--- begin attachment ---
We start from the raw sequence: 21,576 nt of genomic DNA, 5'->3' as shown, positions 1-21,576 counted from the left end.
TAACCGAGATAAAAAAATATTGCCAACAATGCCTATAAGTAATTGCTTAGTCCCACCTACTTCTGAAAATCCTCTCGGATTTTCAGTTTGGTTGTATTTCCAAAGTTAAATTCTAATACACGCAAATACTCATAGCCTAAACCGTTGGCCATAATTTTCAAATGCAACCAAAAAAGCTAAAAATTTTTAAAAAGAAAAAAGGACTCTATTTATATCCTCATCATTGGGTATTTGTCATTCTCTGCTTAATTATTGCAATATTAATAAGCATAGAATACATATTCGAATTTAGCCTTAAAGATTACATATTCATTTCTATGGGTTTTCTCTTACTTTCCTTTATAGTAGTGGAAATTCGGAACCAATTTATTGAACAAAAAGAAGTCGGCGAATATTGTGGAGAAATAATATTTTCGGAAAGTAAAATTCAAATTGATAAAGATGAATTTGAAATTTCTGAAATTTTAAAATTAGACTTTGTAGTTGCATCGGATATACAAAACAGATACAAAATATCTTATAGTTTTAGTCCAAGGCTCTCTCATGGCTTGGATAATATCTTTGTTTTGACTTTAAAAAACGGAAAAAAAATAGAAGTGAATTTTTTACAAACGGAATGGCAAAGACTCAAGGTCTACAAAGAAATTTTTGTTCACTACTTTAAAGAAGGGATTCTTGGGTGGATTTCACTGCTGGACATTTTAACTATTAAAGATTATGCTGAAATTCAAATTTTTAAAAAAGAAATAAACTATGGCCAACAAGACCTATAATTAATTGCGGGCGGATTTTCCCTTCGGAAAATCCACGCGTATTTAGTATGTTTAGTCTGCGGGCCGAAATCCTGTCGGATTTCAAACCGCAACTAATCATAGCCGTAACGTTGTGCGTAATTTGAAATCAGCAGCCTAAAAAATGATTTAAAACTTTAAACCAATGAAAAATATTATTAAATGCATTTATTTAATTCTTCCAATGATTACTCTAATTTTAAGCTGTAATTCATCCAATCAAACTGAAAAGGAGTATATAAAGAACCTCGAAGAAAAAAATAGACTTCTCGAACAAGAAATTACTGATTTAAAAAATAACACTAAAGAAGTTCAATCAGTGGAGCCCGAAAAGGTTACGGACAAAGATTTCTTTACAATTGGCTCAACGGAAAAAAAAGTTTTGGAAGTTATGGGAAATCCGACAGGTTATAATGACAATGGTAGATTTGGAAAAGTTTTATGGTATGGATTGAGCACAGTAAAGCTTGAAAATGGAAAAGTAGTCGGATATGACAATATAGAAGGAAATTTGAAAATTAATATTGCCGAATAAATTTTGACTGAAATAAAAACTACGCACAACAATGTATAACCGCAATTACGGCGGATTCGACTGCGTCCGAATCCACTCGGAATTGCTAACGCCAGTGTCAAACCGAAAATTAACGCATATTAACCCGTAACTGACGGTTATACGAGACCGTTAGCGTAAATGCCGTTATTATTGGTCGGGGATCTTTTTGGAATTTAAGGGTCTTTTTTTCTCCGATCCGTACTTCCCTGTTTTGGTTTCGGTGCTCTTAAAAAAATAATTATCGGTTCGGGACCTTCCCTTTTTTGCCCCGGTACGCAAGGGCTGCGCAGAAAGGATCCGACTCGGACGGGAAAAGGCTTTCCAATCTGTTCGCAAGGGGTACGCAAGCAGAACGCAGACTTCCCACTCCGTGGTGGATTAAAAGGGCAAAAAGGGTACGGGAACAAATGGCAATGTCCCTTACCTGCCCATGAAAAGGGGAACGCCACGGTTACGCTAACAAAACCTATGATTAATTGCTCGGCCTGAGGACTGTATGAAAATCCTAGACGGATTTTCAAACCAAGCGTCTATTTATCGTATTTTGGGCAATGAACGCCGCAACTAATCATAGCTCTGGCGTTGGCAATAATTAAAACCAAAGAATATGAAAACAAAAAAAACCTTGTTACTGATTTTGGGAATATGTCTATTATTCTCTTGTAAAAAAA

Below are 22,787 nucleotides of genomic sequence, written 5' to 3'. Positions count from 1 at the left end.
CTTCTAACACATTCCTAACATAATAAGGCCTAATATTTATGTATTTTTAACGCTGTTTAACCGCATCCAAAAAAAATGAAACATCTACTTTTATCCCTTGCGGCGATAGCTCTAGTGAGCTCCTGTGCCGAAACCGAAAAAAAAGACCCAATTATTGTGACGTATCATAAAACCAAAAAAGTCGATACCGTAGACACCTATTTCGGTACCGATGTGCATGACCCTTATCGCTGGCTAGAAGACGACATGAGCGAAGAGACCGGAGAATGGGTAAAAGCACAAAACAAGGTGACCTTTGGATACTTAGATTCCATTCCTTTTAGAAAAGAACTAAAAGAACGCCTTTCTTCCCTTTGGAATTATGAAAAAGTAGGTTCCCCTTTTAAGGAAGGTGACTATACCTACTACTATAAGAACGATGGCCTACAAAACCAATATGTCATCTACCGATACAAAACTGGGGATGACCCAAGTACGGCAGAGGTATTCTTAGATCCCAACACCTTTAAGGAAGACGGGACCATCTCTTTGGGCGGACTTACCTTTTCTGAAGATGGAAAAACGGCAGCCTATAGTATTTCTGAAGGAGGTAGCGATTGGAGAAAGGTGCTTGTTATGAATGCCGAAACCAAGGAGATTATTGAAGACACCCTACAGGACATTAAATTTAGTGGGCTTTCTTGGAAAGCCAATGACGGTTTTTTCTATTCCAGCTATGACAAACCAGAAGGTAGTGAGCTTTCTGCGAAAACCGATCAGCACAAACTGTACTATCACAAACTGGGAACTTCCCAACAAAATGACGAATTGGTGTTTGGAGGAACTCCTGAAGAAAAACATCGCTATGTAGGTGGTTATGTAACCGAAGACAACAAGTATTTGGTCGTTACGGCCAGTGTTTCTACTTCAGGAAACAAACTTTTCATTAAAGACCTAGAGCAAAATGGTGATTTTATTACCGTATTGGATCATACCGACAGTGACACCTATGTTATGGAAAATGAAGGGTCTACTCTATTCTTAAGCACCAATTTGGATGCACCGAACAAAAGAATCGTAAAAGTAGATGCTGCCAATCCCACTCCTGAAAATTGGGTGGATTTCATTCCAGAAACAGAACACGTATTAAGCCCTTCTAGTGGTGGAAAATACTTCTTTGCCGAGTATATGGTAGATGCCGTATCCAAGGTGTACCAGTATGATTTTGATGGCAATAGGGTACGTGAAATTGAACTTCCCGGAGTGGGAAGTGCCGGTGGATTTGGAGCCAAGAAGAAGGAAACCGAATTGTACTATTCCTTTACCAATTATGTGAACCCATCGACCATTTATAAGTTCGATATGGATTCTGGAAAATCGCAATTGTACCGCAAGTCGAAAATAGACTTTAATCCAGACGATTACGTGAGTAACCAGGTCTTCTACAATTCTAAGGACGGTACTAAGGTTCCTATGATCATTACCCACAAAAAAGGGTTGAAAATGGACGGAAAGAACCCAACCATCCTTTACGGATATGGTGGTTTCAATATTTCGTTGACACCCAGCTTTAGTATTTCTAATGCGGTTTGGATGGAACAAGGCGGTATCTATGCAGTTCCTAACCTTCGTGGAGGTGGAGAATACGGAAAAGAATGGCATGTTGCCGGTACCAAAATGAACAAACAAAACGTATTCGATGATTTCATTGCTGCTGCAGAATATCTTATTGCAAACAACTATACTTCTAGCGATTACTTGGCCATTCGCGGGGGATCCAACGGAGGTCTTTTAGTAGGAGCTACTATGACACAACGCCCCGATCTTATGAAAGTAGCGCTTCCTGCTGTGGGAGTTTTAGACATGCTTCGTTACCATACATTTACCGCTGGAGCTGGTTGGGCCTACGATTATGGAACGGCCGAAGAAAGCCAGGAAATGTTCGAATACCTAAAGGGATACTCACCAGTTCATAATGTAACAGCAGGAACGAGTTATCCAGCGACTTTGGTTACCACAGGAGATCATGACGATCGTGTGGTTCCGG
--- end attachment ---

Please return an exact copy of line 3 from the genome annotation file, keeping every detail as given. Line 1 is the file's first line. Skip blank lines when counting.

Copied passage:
Below are 22,787 nucleotides of genomic sequence, written 5' to 3'. Positions count from 1 at the left end.